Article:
This book takes a perhaps seemingly singular topic and makes it approachable through passionate and relevant analysis of modern issues. Davis time and again shows the importance of understanding transgender rights as a matter of all rights, and does so in a challenging, memorable, and accessible way.
PAIGE VAN DE WINKLE (July 26, 2017)
This story of a trans boy falling in love with a girl in high school is delightful and heartwarming in all the right places.
A Boy Like Me, by Jennie Wood, is the story of a trans boy, Peyton, and the girl he’s been in love with since middle school. Peyton faces and overcomes fear and derision from his peers, his community, and himself. He grows up, and grows into himself, even as he falls deeper in love with Tara Parks. It is a bewitching love story, fueled by Peyton’s insecurity, Tara’s fiercely flaring anger, and their undeniable chemistry together.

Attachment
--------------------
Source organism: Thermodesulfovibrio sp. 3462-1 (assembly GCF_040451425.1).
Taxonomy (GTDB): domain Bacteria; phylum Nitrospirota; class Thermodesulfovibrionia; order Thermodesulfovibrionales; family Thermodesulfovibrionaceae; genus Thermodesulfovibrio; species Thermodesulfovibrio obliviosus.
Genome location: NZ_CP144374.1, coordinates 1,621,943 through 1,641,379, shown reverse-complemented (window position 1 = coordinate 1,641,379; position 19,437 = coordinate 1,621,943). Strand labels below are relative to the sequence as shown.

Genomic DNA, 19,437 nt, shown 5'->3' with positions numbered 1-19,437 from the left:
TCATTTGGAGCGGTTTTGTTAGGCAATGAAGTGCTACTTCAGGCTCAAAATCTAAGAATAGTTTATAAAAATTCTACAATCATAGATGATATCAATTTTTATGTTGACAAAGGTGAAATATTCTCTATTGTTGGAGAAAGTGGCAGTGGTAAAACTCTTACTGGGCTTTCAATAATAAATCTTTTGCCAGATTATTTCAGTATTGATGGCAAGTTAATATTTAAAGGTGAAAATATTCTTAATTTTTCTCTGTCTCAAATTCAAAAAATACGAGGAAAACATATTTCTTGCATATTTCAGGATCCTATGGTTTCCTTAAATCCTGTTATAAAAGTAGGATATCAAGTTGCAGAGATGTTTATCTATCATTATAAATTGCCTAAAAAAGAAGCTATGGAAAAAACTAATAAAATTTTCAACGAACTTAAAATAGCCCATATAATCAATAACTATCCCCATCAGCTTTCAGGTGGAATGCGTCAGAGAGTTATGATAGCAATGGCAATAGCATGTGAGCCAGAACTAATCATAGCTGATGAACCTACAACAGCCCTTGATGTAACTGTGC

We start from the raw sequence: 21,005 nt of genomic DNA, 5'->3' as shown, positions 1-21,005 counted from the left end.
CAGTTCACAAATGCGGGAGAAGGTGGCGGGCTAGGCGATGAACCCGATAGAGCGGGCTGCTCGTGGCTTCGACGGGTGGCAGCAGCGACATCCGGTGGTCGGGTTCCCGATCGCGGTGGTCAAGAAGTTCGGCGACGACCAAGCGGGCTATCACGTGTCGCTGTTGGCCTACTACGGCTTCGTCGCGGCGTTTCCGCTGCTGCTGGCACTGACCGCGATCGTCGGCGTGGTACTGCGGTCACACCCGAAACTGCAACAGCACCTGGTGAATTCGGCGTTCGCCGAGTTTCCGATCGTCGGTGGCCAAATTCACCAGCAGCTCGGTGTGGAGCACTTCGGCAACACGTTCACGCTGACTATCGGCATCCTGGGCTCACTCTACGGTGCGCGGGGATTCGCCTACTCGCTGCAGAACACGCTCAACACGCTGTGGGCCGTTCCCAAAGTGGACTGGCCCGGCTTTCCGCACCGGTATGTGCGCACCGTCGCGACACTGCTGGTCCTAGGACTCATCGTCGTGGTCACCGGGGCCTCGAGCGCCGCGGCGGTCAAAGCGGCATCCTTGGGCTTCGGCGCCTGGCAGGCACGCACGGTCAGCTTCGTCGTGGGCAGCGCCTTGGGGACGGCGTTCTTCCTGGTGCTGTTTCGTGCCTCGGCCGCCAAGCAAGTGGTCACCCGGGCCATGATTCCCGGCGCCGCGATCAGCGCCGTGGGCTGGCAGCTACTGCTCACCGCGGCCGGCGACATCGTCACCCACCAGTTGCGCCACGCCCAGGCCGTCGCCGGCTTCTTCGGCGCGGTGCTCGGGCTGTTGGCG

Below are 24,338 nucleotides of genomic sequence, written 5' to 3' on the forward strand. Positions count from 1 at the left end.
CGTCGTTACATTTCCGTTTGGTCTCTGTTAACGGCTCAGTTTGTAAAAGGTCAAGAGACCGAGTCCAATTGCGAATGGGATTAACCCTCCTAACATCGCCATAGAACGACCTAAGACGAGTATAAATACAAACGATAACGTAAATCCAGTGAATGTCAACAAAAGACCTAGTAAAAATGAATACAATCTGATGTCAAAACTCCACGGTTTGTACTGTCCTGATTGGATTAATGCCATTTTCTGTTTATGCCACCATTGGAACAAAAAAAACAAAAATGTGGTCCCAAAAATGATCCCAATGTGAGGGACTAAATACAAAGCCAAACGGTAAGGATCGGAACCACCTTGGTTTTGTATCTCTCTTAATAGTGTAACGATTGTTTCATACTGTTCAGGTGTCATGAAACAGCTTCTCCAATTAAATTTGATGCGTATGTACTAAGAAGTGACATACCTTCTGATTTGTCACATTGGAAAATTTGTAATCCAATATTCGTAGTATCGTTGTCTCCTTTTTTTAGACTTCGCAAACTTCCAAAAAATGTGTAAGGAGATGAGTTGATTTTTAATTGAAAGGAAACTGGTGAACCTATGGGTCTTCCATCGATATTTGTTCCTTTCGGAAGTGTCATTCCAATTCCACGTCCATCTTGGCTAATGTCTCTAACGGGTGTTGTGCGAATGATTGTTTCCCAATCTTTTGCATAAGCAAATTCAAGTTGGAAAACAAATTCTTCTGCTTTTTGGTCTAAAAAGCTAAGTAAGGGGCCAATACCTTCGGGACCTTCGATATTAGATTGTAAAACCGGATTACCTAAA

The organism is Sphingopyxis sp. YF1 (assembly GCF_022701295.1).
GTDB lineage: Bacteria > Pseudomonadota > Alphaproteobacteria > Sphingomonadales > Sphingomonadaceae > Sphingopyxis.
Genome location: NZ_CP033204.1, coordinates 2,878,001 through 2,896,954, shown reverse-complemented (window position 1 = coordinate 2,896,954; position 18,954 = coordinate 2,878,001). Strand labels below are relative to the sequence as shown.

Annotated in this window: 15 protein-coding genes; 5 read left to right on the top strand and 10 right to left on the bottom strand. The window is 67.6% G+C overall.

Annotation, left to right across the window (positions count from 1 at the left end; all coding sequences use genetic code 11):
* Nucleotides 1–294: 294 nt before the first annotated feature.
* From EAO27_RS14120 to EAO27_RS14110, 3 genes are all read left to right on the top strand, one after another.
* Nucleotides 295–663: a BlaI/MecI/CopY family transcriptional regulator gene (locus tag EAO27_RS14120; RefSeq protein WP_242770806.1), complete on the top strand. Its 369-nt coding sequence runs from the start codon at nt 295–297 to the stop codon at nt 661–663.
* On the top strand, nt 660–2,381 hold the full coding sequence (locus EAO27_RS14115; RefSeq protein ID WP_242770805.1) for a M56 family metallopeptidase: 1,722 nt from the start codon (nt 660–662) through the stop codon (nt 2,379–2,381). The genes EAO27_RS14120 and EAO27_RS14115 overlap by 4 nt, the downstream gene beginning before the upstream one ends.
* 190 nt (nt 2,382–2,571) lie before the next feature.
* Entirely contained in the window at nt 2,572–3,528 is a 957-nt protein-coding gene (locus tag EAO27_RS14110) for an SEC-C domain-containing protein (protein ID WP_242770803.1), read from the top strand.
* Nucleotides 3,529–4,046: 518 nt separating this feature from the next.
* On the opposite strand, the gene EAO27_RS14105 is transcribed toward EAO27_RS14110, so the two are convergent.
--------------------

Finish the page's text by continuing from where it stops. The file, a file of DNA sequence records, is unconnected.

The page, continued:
It begins on the first day of eighth grade, the first day of “Katherine’s” first period, in the girl’s bathroom where he is hiding from the world. Tara Parks is the beautiful new girl who befriends him, swapping his dress for her clothes—her brother’s hand-me-downs. She decides then, “Your name should be Peyton.”
Wood perfectly captures the intensity and immediacy of adolescent ups and downs. Peyton is portrayed with just the right combination of insecurity and interpersonal cluelessness to galvanize the plot and his frequently unsuccessful attempts to get on the same page with Tara. Typical to the usual romance plot line, misunderstandings cloud their decisions, and other recognizable relationship foibles take place. Yet the story is delightful and heartrending in all the right places, so the plot can be forgiven an occasional cliché.